Today, Informix Dynamic Server is IBM's go-to engine for the tough jobs. Need an enterprise-class database server that can be squeezed down to run inside a phone system and never be touched by human hands? Informix. Need a server that can natively handle massive streams of time-stamped data in real time, store it using one-third of the disk space your competitor will have to pay for, and present it to purely SQL-based tools? Informix. Need to build an OLTP application that can kick butt at transaction rates that will make your competitors' heads spin right off their shoulders? Build it over Informix.
This is starting to sound like a sales pitch, and I don't work for IBM, so let's move on to our tip.
I'm frequently asked about specific features offered by one RDBMS or another with reference to how one can accomplish the same thing in an Informix environment. From time to time, I'll cover one of these questions. This time, let's talk about hash indexing. Traditional btree/b+tree indexes are very good at processing range filters. A range filter is one that specifies a range of values for a given column that will satify the query. Here are a couple of examples:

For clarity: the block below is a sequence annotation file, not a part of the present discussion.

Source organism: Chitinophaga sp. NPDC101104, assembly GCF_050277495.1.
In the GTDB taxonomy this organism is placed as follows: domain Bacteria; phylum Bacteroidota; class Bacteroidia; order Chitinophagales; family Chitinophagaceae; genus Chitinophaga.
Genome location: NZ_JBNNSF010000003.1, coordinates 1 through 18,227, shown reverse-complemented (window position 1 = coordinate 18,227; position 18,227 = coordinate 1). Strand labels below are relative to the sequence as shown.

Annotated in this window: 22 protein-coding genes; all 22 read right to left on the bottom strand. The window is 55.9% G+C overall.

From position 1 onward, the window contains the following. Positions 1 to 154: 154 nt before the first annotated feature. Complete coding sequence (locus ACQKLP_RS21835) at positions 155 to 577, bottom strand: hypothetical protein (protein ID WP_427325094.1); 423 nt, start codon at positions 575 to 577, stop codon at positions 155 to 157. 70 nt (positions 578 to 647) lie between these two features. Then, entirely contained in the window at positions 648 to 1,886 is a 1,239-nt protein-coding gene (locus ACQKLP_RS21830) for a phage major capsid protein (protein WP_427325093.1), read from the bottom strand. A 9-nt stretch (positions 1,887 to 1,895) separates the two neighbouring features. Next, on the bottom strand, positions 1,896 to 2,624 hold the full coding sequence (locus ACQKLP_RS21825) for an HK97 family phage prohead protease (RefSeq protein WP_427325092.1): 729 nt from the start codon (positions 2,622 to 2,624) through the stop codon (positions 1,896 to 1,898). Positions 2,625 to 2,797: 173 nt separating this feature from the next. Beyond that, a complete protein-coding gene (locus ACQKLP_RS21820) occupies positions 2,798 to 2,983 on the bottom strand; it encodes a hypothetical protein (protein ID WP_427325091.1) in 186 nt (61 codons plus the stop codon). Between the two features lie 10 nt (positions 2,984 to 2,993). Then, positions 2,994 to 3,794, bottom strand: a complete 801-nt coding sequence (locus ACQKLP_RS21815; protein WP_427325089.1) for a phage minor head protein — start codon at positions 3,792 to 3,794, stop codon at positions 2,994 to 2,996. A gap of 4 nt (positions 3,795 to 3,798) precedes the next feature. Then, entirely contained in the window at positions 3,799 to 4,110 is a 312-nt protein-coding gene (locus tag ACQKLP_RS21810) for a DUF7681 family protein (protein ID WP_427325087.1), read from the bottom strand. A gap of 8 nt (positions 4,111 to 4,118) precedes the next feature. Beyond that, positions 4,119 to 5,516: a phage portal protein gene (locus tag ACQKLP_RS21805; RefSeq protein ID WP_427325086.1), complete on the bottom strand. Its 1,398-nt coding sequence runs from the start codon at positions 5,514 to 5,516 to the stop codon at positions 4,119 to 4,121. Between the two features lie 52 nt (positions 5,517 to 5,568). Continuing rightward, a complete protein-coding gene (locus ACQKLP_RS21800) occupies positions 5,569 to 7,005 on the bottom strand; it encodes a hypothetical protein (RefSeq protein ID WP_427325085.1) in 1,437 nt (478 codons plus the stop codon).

- ... and salary between 90000 and 120000 (all records with salary greater than 90,000 and less than or equal to 120,000)
- ... and sales > 100 (all rows with sales above 100)
A btree index can easily find all of the rows in the match range. However, if you have an equality filter (say "and department_num = 42"), there are faster technologies than a btree index. One such is a hash table or hash index. The "hash" part of this technology is the application of a mathematical function that maps the values being hashed into a finite number of slots or buckets. A simple hash would be the modulo function. When you create a hash index, you select the hash function so that a relatively small number of possible column values will hash to a given hash value, making it very fast to find the records that contain a given value. The downside is that you cannot use a hash index for range filters, and many database systems cannot combine hash indexes with btree indexes to process multiple filters.